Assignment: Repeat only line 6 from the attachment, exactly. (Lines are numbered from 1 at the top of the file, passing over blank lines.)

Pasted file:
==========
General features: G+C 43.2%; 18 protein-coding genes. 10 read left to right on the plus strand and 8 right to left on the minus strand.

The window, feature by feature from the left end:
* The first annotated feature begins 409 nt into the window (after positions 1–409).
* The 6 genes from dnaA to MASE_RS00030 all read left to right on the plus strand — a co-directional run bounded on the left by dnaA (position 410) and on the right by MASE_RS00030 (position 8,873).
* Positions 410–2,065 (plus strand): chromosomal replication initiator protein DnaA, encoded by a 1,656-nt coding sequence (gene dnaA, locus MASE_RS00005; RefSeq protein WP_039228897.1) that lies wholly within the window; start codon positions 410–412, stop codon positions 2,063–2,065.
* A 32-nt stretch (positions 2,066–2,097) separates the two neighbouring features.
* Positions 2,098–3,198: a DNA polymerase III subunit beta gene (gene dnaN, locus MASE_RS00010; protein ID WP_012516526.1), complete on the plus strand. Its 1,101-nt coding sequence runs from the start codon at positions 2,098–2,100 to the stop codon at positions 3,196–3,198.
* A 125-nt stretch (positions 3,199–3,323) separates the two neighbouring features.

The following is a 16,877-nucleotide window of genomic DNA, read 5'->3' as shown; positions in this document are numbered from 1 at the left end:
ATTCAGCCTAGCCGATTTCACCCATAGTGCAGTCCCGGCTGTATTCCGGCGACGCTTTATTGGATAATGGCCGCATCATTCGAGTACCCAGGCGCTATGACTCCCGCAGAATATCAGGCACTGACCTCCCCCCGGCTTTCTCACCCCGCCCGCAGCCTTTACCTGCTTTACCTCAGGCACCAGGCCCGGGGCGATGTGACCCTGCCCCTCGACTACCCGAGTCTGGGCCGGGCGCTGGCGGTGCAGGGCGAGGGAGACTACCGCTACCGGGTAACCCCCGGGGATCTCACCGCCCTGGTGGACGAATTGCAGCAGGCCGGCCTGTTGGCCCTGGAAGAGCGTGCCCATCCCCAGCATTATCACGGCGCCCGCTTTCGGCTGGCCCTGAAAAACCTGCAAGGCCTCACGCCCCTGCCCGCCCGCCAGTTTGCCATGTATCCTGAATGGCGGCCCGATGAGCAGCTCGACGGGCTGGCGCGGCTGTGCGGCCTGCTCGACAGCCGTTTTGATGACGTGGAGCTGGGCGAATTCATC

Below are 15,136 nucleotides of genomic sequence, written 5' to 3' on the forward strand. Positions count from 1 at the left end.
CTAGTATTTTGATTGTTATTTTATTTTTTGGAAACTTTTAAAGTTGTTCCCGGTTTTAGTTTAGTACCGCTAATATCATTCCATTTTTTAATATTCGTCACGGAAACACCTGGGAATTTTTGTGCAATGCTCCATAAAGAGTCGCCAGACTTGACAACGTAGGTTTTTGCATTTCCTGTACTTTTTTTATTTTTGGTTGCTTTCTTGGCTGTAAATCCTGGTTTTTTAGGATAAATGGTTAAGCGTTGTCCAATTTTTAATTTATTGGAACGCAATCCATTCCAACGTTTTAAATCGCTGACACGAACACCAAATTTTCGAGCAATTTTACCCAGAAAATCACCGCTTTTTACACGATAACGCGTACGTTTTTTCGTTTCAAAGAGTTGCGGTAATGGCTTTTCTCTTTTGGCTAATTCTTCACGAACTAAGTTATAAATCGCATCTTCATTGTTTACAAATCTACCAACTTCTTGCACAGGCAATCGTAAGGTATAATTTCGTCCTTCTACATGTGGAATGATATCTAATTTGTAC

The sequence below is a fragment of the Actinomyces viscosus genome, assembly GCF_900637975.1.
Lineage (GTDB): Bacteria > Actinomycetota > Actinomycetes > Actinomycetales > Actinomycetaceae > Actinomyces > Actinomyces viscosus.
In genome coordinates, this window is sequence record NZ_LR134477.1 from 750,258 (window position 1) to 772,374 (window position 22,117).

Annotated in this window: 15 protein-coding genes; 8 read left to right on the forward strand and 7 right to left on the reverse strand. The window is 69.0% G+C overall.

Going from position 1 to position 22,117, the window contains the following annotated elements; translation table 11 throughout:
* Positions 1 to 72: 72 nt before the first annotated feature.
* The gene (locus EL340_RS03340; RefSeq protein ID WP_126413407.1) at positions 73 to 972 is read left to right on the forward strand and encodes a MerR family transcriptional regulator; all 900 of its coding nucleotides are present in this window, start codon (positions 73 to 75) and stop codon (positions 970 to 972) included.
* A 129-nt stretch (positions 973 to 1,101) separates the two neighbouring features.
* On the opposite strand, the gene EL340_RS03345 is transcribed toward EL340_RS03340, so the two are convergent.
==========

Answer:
* A 32-nt stretch (positions 2,066–2,097) separates the two neighbouring features.